A Civilising Plan

JILLIAN CARMAN UPLIFTING THE COLONIAL PHILISTINE (WITS UNIVERSITY PRESS, 2006) SOFTCOVER, 448 PAGES, ISBN 1-86814-436-4

Jillian Carman’s book Uplifting the Colonial Philistine: Florence Phillips and the Making of the Johannesburg Art Gallery is an engrossing and informative read. Meticulously researched, it presents the reader with a cogent portrait of the fascinating and complex period in South African history, which led to the birth of the Union of South Africa as well as South Africa’s first actual public art collection (both in 1910). Adopting a neutral tone throughout, Carman sets out to contextualise the various parties that had vested interests – public and private – in the establishment of a public art museum in what was then perceived by many as a colonial backwater. She observes that the Johannesburg Art Gallery grew out of a matrix of conflicting issues leading to Union, and that it reflects them. She lists some of these as: “[T]he assertion of British superiority and growing awareness of resentment of it; the increasing affirmation of Afrikaner identity; the ruthless drive to resuscitate the wealth of the mines through indentured labour; growing criticism of those who reaped their riches from the mines; the confrontation (in the way of strikes and public criticism) between the ‘haves’ and the ‘have-nots’; the simultaneous Boer resistance to imperial reconstruction and pragmatic acceptance (even appropriation) of the status quo; and the participation by British and Boer political leaders in the process which resulted in the proclamation of the Union of South Africa on 31 May 1910.”The idea for a South African public art museum began with Florence Phillips, wife of the wealthy Randlord Lionel Phillips. A woman with considerable drive and personal ambition, Phillips managed to canvas support for her plans by force of will alone. It can be seen as no small achievement that a woman could drive a project many men regarded as less than important: compared to science, art was seen as frivolous; hence the fact that museums in South Africa prior to 1910 were by and large natural history museums.Phillips’ idea for an art museum that would ostensibly educate and “uplift” the supposedly uneducated South African people (that is, the colonial British as well as the Boers; blacks were seen by both groups as less than human), gained momentum when she acquired the curatorial services of the Hugh Lane. Lane had achieved some fame for initiating the Dublin Municipal Gallery of Modern Art, and he was seen as an expert on modern art. His personal ambitions coalesced with Phillips’; both used the Johannesburg Art Gallery to further their social standing.Using an art museum “to consolidate the cultural infrastructure of an emerging civil society” found some favour with wealthy Randlords, without whose financial backing the project would have been doomed. Carman notes that “[a] Randlord could be condemned for being Jewish, for being alien, for not being British enough, for being too imperialist, for not caring about South Africa, for spending too much time out of the country, for importing cheap labour to sustain the mines, for being too wealthy, for not having enough ‘old’ wealth, for spending too much on cultural accoutrements, for not being learned and cultured enough”. Investing in a public art museum was aimed at alleviating some of these resentments.In the end, Phillips’ idea was appropriated by economic and political powers (by and large British). In turn, Carman argues, by appropriating the largely European collection as their own, the local “cultured elite” “showed their cultural sophistication, and sought to debunk the British-perspective myth of their ignorance”. This positive note tends to gloss over some of the uglier aspects of life in South Africa between the late nineteenth and early twentieth centuries. For one, the atrocities of the Anglo-Boer War (1899-1902), such as the razing of Boer farms by the British, which led to intense poverty and bitterness, could have been acknowledged. Civilisation all too often translates bloody acts of violence as cultural objects of veneration.Gerhard Schoeman is a lecturer in the Department of Art History and Visual Culture Studies, University of the Free State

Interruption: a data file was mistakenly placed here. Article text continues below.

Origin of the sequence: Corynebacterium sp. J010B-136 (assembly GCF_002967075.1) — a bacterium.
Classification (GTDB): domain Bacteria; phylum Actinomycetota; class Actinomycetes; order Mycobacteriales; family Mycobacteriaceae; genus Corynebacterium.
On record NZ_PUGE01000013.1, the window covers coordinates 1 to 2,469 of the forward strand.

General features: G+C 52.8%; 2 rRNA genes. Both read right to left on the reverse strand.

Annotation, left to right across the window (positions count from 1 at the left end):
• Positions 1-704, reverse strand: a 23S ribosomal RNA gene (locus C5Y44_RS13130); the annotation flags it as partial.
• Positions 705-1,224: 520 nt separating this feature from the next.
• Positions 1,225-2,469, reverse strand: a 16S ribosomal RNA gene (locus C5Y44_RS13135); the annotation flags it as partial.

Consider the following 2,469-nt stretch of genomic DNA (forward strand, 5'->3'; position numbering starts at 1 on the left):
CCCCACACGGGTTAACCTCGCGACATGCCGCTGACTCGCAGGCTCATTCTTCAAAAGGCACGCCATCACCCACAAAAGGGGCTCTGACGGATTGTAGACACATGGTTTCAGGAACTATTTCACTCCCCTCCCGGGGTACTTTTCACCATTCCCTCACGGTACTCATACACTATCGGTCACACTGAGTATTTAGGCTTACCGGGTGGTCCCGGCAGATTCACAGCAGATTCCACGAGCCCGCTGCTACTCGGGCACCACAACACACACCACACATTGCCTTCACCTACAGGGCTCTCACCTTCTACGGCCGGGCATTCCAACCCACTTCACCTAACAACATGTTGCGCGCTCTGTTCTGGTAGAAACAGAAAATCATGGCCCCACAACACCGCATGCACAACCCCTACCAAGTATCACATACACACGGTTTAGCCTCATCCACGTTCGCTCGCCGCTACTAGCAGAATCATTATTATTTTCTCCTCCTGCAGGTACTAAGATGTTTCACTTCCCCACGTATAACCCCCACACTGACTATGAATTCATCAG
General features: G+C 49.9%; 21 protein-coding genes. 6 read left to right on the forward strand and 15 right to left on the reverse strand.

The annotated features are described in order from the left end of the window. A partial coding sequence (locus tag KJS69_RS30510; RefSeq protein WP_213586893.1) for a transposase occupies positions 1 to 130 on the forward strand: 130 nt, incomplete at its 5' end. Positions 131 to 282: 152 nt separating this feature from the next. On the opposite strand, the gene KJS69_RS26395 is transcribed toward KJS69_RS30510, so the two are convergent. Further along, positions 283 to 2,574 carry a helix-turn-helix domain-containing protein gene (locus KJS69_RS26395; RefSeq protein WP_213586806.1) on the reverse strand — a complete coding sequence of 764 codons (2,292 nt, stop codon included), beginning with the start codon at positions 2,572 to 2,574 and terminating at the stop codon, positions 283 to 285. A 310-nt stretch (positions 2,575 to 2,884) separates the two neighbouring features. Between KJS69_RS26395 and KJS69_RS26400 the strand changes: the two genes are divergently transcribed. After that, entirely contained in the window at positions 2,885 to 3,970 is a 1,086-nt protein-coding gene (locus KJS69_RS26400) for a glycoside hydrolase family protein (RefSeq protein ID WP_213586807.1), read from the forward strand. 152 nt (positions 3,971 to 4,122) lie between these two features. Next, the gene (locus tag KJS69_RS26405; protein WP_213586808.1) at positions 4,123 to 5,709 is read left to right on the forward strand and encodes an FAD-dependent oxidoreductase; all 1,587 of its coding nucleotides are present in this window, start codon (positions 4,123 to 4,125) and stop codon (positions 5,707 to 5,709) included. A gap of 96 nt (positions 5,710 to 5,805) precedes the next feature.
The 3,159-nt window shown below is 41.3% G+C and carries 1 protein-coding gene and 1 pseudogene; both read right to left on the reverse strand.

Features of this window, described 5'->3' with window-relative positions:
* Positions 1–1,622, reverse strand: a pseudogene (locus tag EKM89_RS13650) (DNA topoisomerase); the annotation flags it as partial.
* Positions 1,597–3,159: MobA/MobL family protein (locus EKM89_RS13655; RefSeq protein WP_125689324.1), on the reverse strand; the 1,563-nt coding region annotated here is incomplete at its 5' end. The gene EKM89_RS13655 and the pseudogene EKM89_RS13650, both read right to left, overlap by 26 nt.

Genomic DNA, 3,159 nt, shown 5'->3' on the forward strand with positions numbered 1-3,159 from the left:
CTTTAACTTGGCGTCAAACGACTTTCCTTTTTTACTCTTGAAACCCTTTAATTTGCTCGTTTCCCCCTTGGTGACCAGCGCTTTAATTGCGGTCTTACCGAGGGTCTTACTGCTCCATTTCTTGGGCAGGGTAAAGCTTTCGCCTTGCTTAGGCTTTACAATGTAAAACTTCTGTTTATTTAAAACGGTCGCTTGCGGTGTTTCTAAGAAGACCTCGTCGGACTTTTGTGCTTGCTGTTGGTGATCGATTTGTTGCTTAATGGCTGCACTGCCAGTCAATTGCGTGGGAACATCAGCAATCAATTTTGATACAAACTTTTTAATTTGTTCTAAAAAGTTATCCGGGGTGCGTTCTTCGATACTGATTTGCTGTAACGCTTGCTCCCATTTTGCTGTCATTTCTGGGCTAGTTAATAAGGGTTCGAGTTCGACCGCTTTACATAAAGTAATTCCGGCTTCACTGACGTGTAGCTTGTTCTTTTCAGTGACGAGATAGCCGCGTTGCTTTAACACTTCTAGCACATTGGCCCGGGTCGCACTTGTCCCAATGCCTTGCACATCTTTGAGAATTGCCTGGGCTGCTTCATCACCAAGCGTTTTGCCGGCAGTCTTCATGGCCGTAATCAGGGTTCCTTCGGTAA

{H}